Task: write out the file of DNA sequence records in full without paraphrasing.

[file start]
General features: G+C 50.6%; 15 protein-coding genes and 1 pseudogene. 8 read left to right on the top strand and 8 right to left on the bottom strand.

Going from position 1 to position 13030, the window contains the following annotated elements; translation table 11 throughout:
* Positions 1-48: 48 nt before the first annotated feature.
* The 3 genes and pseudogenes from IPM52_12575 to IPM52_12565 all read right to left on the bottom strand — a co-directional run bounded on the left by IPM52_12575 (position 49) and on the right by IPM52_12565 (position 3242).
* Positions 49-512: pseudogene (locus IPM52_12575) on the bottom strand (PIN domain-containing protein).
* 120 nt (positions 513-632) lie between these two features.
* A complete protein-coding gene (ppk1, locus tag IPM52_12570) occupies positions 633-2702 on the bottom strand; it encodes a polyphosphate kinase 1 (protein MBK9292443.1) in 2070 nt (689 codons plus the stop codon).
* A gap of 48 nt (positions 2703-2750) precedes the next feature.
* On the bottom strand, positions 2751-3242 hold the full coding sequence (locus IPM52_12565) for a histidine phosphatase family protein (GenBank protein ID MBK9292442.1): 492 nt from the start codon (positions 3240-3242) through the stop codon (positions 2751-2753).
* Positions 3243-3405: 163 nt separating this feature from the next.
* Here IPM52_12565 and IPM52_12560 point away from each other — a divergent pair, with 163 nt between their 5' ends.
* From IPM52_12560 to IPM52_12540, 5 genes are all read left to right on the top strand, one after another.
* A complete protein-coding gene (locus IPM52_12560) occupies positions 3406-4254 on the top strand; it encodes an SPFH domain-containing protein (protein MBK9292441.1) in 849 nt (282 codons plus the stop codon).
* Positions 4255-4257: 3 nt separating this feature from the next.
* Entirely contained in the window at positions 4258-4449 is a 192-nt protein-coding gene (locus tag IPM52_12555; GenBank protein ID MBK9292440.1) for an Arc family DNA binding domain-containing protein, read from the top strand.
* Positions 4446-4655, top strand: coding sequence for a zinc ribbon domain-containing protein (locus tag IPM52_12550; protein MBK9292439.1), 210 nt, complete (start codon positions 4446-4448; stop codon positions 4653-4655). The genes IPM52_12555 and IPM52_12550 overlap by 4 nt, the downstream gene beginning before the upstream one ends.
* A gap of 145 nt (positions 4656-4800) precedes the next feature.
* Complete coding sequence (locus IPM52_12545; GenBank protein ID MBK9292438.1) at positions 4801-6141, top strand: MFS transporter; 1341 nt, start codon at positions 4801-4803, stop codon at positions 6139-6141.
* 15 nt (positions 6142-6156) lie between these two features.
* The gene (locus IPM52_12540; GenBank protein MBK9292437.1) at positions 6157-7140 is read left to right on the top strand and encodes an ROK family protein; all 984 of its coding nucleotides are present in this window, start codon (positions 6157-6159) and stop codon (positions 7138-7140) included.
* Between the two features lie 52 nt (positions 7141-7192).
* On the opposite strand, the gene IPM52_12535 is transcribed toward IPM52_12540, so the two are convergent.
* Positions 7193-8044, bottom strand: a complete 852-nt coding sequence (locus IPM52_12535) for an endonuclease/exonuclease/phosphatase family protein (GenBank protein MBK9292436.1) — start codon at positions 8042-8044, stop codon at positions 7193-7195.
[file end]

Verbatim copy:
General features: G+C 50.6%; 15 protein-coding genes and 1 pseudogene. 8 read left to right on the top strand and 8 right to left on the bottom strand.

Going from position 1 to position 13030, the window contains the following annotated elements; translation table 11 throughout:
* Positions 1-48: 48 nt before the first annotated feature.
* The 3 genes and pseudogenes from IPM52_12575 to IPM52_12565 all read right to left on the bottom strand — a co-directional run bounded on the left by IPM52_12575 (position 49) and on the right by IPM52_12565 (position 3242).
* Positions 49-512: pseudogene (locus IPM52_12575) on the bottom strand (PIN domain-containing protein).
* 120 nt (positions 513-632) lie between these two features.
* A complete protein-coding gene (ppk1, locus tag IPM52_12570) occupies positions 633-2702 on the bottom strand; it encodes a polyphosphate kinase 1 (protein MBK9292443.1) in 2070 nt (689 codons plus the stop codon).
* A gap of 48 nt (positions 2703-2750) precedes the next feature.
* On the bottom strand, positions 2751-3242 hold the full coding sequence (locus IPM52_12565) for a histidine phosphatase family protein (GenBank protein ID MBK9292442.1): 492 nt from the start codon (positions 3240-3242) through the stop codon (positions 2751-2753).
* Positions 3243-3405: 163 nt separating this feature from the next.
* Here IPM52_12565 and IPM52_12560 point away from each other — a divergent pair, with 163 nt between their 5' ends.
* From IPM52_12560 to IPM52_12540, 5 genes are all read left to right on the top strand, one after another.
* A complete protein-coding gene (locus IPM52_12560) occupies positions 3406-4254 on the top strand; it encodes an SPFH domain-containing protein (protein MBK9292441.1) in 849 nt (282 codons plus the stop codon).
* Positions 4255-4257: 3 nt separating this feature from the next.
* Entirely contained in the window at positions 4258-4449 is a 192-nt protein-coding gene (locus tag IPM52_12555; GenBank protein ID MBK9292440.1) for an Arc family DNA binding domain-containing protein, read from the top strand.
* Positions 4446-4655, top strand: coding sequence for a zinc ribbon domain-containing protein (locus tag IPM52_12550; protein MBK9292439.1), 210 nt, complete (start codon positions 4446-4448; stop codon positions 4653-4655). The genes IPM52_12555 and IPM52_12550 overlap by 4 nt, the downstream gene beginning before the upstream one ends.
* A gap of 145 nt (positions 4656-4800) precedes the next feature.
* Complete coding sequence (locus IPM52_12545; GenBank protein ID MBK9292438.1) at positions 4801-6141, top strand: MFS transporter; 1341 nt, start codon at positions 4801-4803, stop codon at positions 6139-6141.
* 15 nt (positions 6142-6156) lie between these two features.
* The gene (locus IPM52_12540; GenBank protein MBK9292437.1) at positions 6157-7140 is read left to right on the top strand and encodes an ROK family protein; all 984 of its coding nucleotides are present in this window, start codon (positions 6157-6159) and stop codon (positions 7138-7140) included.
* Between the two features lie 52 nt (positions 7141-7192).
* On the opposite strand, the gene IPM52_12535 is transcribed toward IPM52_12540, so the two are convergent.
* Positions 7193-8044, bottom strand: a complete 852-nt coding sequence (locus IPM52_12535) for an endonuclease/exonuclease/phosphatase family protein (GenBank protein MBK9292436.1) — start codon at positions 8042-8044, stop codon at positions 7193-7195.